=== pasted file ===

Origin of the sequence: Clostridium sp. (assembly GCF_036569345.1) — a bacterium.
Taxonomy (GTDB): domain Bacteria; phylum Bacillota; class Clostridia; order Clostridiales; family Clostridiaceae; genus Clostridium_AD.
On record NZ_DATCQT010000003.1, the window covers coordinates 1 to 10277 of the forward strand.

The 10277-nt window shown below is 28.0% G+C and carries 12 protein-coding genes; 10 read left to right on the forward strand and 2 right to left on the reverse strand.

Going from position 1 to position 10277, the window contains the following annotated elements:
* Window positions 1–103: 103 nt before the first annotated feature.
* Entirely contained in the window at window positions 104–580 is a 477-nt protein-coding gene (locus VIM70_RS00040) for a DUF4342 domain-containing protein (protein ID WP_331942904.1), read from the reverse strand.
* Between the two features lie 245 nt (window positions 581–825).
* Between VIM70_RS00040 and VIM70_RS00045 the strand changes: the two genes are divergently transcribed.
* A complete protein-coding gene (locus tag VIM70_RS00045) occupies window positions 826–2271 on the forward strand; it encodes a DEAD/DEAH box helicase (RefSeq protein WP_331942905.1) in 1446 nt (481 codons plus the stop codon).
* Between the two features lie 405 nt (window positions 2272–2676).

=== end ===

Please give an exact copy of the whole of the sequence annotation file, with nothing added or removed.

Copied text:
Origin of the sequence: Clostridium sp. (assembly GCF_036569345.1) — a bacterium.
Taxonomy (GTDB): domain Bacteria; phylum Bacillota; class Clostridia; order Clostridiales; family Clostridiaceae; genus Clostridium_AD.
On record NZ_DATCQT010000003.1, the window covers coordinates 1 to 10277 of the forward strand.

The 10277-nt window shown below is 28.0% G+C and carries 12 protein-coding genes; 10 read left to right on the forward strand and 2 right to left on the reverse strand.

Going from position 1 to position 10277, the window contains the following annotated elements:
* Window positions 1–103: 103 nt before the first annotated feature.
* Entirely contained in the window at window positions 104–580 is a 477-nt protein-coding gene (locus VIM70_RS00040) for a DUF4342 domain-containing protein (protein ID WP_331942904.1), read from the reverse strand.
* Between the two features lie 245 nt (window positions 581–825).
* Between VIM70_RS00040 and VIM70_RS00045 the strand changes: the two genes are divergently transcribed.
* A complete protein-coding gene (locus tag VIM70_RS00045) occupies window positions 826–2271 on the forward strand; it encodes a DEAD/DEAH box helicase (RefSeq protein WP_331942905.1) in 1446 nt (481 codons plus the stop codon).
* Between the two features lie 405 nt (window positions 2272–2676).